14 11 2007

Hi there, reader. Hope you feel like reading about popular photography, because that’s what I’m writing.

It occurred to me, as someone was taking a picture at a party, how, at some point, it became normal to smile for pictures. In the earliest days of photography, nobody smiled. This was for one of three reasons:

  1. They’d never seen a camera and didn’t know what was a-goin’ on
  2. They were suffering from chronic “dignity”
  3. Life was horrible and they had either just witnessed a murder or were being stopped on their way to a murder

Same with paintings: I’ve seen very few historic portraits that feature full-toothed smiles, and those that do are titled something like “Bacchus’ Triumph” or “The Idiot”. Until recently, it just wasn’t cool to be immortalized as looking happier than cool.

Then I got to thinking about how technology is affecting our sense of identity, which led me to writing:

A Rough Evolution of The Human Self-Concept

  1. See own hands and body (if keen, notice tip of own tongue and own nose)
  2. Hear own voice
  3. See own reflection in water or mirror (note: always looking right at you)
  4. Hear own voice in echo (terrain permitting)
  5. See self imitated by someone who does a really good imitation of you
  6. See own likeness in painting
  7. See own likeness in photograph
  8. Hear own voice on phonograph
  9. See and hear self in motion picture
  10. See and hear self in live camera feed (e.g., Handycam display at Best Buy)
  11. Hang out with self in virtual reality
  12. Lose track of which is which
  13. Become reflection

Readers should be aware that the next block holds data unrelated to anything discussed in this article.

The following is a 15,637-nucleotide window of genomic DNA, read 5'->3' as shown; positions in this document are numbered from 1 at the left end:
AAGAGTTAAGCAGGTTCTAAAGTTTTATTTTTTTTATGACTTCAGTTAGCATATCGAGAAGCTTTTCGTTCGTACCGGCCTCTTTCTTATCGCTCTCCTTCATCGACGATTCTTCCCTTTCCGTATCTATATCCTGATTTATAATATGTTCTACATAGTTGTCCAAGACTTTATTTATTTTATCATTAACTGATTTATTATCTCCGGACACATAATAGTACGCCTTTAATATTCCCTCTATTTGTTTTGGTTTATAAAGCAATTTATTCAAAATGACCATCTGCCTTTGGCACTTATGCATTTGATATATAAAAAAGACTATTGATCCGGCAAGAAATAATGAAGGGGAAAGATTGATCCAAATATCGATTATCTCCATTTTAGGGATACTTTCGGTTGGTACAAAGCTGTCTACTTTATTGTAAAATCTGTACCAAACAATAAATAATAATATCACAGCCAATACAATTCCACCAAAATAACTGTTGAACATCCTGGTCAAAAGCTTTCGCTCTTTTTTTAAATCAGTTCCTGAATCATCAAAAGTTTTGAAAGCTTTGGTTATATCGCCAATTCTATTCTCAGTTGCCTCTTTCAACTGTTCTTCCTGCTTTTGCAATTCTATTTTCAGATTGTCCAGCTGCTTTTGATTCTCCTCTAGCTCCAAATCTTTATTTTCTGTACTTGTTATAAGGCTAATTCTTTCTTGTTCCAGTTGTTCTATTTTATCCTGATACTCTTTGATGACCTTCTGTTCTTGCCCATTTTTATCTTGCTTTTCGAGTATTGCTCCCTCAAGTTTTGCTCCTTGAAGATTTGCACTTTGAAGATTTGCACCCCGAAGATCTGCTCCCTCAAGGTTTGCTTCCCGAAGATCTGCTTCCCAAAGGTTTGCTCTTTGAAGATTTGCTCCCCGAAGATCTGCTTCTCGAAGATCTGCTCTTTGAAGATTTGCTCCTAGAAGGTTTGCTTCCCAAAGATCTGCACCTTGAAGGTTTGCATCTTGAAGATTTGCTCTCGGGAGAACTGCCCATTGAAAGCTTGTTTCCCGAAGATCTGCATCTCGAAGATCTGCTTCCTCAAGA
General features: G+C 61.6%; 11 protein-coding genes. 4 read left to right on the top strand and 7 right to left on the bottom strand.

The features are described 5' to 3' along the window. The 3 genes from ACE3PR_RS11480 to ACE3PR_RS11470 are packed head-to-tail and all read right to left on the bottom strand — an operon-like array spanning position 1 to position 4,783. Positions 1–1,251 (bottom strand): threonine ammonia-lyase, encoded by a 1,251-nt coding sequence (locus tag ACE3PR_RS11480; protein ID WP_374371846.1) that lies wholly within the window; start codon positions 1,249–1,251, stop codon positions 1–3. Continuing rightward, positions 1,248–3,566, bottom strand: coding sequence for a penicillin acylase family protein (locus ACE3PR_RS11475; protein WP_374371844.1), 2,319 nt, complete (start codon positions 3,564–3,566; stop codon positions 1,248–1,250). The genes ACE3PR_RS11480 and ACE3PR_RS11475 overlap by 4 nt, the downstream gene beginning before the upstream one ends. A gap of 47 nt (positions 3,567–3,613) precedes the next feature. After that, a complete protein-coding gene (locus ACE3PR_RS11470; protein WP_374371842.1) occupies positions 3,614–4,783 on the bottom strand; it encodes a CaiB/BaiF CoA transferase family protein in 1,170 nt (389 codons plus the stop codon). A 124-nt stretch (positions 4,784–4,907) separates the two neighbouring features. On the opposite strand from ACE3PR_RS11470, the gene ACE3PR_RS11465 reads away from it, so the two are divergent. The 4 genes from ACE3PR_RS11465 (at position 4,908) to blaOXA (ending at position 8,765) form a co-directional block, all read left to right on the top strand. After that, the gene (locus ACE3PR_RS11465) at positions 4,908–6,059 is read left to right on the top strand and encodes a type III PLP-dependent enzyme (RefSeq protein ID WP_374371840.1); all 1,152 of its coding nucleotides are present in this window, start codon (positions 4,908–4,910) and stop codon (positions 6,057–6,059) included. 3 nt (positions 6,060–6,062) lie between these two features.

14. Go insane

Right. Well, back to what I’m supposed to be doing.
As you were,

Currently eating: limes
Favorite idea: hypnotic billboards for accident lawyers




4 responses

15 11 2007

Yayy! You wrote something!
I knew I could count on you.
…Of all citrus, you chose limes?

18 11 2007
Mr Jones

Nice list Mike. I feel as if the Apollo 8 astronauts seeing the first “earthrise” after orbiting the moon ought to fit in here somewhere. I guess they don’t as that was their home rather than bodies they were seeing in a new light. Pretty powerful image though. And that one didn’t lead to madness but lucidity.

20 11 2007
Required Name

See, I always thought that folks didn’t smile in portraits and early photos because it was simply impossible to grin long enough for the picture/painting to be produced. Thinking this only leads me to realize that you are funnier than me…

18 06 2009

Thanks for the information, I’m an avid phonograph fan and have been researching (and buying) them for over 10 years now!

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